The plan of action for the events planned so far is as follows:

August 1, 2020

    Bielefeld: Demonstration, main station, 3 pm

    Kleve: Demonstration, Minoritenstraße 2 (next to the railway station), 2 pm

    Oldenburg: Demonstration, main station, 2 pm

    Bremen: Demonstration, main station, 12 o'clock

August 2, 2020

    Berlin: Photo exhibition and seminar, Quitzowstraße 103, 4 pm

3 August 2020

    Saarbrucken: Rally, Europa Galerie, 6 pm

    Berlin: Rally, Platz der Republik 1, 2 pm

    Achim: Information tent in the city centre, 3 pm

    Münster: Rally, central station, 6 pm

    Wesel: Rally, Am Berliner Tor, 5.30 pm

    Nuremberg: Rally, Kornmarkt, 6 pm

    Celle: Varied programme, Triftpark, 5 pm

    Hamburg: rally, Sievekingplatz 2 (in front of the OLG Hamburg), 9 to 11 am

    The International Women's Alliance of Hamburg has announced a rally on the occasion of the International Day of Action on August 3 at the Higher Regional Court of Hamburg. On Monday, the second day of the trial against ISIS returnee Elina F. will take place there.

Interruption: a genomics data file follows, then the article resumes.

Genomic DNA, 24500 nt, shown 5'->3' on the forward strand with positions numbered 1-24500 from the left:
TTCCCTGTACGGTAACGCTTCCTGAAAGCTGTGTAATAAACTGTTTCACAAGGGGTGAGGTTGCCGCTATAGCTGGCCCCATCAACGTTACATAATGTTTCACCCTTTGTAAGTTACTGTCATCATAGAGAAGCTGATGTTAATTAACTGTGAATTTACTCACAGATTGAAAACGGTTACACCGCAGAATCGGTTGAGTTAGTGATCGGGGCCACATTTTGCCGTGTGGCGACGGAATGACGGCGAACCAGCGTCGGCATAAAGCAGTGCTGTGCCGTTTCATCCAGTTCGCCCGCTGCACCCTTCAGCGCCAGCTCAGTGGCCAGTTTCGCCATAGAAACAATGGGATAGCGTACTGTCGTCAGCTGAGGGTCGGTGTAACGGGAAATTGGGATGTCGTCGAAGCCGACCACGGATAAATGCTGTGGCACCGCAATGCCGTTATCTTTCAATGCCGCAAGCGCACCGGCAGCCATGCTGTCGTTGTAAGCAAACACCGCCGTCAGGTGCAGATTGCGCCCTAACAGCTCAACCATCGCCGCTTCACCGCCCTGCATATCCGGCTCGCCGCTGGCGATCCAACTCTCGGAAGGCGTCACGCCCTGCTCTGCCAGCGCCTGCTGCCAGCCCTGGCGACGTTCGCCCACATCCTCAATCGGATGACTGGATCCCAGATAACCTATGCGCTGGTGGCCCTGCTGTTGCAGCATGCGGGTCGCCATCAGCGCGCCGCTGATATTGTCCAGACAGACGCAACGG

Good Thoughts Good Words Good Deeds
User avatar
Anthea
Shaswar
Shaswar
Donator
Donator
 
Posts: 23346
Images: 573
Joined: Thu Oct 18, 2012 2:13 pm
Location: Sitting in front of computer
Highscores: 3
Arcade winning challenges: 6
Has thanked: 6017 times
Been thanked: 726 times
Nationality: Kurd by heart

Re: Yazidi UPDATES genocide has occurred and is ongoing

PostAuthor: Anthea » Sun Aug 02, 2020 6:50 pm

WHERE ARE THE PROTEST MARCHES

    SUPPORTING THE YAZIDIS

If anyone knows of any protests

    PLEASE
share the information with us
Good Thoughts Good Words Good Deeds
User avatar
Anthea
Shaswar
Shaswar
Donator
Donator
 
Posts: 23346
Images: 573
Joined: Thu Oct 18, 2012 2:13 pm
Location: Sitting in front of computer
Highscores: 3
Arcade winning challenges: 6
Has thanked: 6017 times
Been thanked: 726 times
Nationality: Kurd by heart

Re: Yazidi UPDATES genocide has occurred and is ongoing

PostAuthor: Anthea » Sun Aug 02, 2020 11:08 pm

Enablers of ISIS Iraq invasion
must be held to account:


Iraqi President Barham Salih on Sunday stressed the importance of holding those who helped facilitate the rise of the Islamic State group (ISIS) to account, and called on the Iraqi government and the international community to help Yezidis who have returned to Shingal